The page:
RSA Cryptography is the world’s most widely used public-key cryptography method for securing communication on the Internet. Instrumental to the growth of e-commerce, RSA is used in almost all Internet-based transactions to safeguard sensitive data such as credit card numbers.
Introduced in 1977 by MIT colleagues Ron Rivest, Adi Shamir, and Leonard Adleman, RSA—its name derived from the initials of their surnames—is a specific type of public-key cryptography, or PKC, innovated in 1976 by Whitfield Diffie, Martin Hellman, and Ralph Merkle. Intrigued by their research, Rivest, with Shamir and Adleman, developed cryptographic algorithms and techniques to practically enable secure encoding and decoding of messages between communicating parties.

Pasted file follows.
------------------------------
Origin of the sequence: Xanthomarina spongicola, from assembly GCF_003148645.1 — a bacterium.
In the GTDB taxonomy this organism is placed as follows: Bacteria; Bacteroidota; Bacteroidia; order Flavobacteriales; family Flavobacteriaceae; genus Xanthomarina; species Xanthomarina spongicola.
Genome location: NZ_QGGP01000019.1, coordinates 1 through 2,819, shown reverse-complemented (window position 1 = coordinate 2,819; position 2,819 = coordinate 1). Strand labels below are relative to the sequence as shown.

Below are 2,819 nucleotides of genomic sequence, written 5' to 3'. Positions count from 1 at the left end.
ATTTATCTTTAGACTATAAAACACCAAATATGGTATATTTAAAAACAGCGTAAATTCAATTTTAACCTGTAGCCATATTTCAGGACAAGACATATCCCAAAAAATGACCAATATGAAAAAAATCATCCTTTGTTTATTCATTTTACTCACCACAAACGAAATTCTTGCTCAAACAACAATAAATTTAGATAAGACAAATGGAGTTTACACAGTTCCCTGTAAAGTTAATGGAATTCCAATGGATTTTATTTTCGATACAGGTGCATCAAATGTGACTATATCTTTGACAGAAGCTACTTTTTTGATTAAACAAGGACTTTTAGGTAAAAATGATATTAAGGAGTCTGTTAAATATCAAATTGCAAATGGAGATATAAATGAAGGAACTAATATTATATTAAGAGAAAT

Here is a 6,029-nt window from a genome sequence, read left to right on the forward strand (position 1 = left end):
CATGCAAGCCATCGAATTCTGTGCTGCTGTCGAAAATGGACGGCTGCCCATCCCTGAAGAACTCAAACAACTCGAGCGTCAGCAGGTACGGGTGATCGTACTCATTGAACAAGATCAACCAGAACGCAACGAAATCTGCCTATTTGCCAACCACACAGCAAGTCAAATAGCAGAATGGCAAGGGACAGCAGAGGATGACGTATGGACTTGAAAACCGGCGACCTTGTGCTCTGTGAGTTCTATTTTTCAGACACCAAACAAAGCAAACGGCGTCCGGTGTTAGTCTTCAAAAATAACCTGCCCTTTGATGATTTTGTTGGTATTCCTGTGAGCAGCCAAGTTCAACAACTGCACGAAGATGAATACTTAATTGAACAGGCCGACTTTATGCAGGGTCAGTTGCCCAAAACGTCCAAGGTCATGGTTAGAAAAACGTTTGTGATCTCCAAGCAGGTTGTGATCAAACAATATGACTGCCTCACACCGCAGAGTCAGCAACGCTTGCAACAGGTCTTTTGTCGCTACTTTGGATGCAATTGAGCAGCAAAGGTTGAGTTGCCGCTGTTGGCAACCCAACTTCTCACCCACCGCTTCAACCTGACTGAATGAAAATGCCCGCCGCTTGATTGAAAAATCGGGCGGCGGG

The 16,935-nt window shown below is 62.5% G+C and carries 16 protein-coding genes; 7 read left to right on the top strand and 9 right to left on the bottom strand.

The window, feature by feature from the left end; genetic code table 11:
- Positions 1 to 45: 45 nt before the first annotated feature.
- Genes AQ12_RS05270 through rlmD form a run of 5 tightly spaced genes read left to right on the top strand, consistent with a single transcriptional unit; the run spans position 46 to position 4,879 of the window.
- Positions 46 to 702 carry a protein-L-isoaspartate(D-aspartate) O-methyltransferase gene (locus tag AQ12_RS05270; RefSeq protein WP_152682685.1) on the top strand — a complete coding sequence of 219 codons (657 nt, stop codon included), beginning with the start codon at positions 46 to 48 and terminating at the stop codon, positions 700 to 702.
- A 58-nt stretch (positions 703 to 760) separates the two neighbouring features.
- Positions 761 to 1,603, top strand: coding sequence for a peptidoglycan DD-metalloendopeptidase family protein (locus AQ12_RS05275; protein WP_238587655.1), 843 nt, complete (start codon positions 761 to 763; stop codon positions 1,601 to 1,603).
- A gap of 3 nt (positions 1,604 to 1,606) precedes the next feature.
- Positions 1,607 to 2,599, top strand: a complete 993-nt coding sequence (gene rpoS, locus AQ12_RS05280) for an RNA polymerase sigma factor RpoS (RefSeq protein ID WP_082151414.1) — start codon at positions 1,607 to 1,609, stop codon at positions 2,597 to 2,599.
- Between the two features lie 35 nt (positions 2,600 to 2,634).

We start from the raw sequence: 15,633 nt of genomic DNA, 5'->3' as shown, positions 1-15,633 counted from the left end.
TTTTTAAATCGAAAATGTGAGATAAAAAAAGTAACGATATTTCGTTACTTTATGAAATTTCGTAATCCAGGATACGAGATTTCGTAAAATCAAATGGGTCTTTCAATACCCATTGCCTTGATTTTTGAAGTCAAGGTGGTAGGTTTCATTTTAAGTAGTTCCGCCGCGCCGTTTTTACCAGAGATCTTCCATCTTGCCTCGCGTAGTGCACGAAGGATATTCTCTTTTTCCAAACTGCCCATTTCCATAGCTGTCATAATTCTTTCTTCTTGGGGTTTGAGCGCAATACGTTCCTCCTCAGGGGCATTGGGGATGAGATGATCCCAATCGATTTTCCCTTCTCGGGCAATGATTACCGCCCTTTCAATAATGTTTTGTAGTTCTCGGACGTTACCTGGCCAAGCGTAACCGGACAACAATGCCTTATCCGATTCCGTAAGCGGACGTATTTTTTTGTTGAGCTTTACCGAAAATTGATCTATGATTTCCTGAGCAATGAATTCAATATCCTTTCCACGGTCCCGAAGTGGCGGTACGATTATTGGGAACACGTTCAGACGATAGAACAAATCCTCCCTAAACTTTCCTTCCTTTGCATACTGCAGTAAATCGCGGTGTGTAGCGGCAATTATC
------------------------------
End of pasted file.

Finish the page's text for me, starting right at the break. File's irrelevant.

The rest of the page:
Unlike previous methods requiring securely-exchanged keys to encrypt and decrypt messages, RSA provided a method for encryption and decryption without both parties needing a shared secret key. RSA could also mark messages with a digital signature, and allowed originators to create messages intelligible only to intended recipients; third parties intercepting such transmissions would find them indecipherable.
In 1982, the inventors founded RSA Data Security. In 1995, RSA Data Security spun out the digital certificate side of the business as VeriSign. Today, millions of copies of the RSA encryption and authentication technologies are installed worldwide.
A native of Tel Aviv, Shamir earned his B.Sc. in mathematics from Tel Aviv University and his M.Sc. and Ph.D. in computer science from Israel’s Weizmann Institute, where he is now on the faculty. Shamir continues his work in cryptography and has received multiple honors, including the 2002 ACM Turing Award shared with Rivest and Adleman.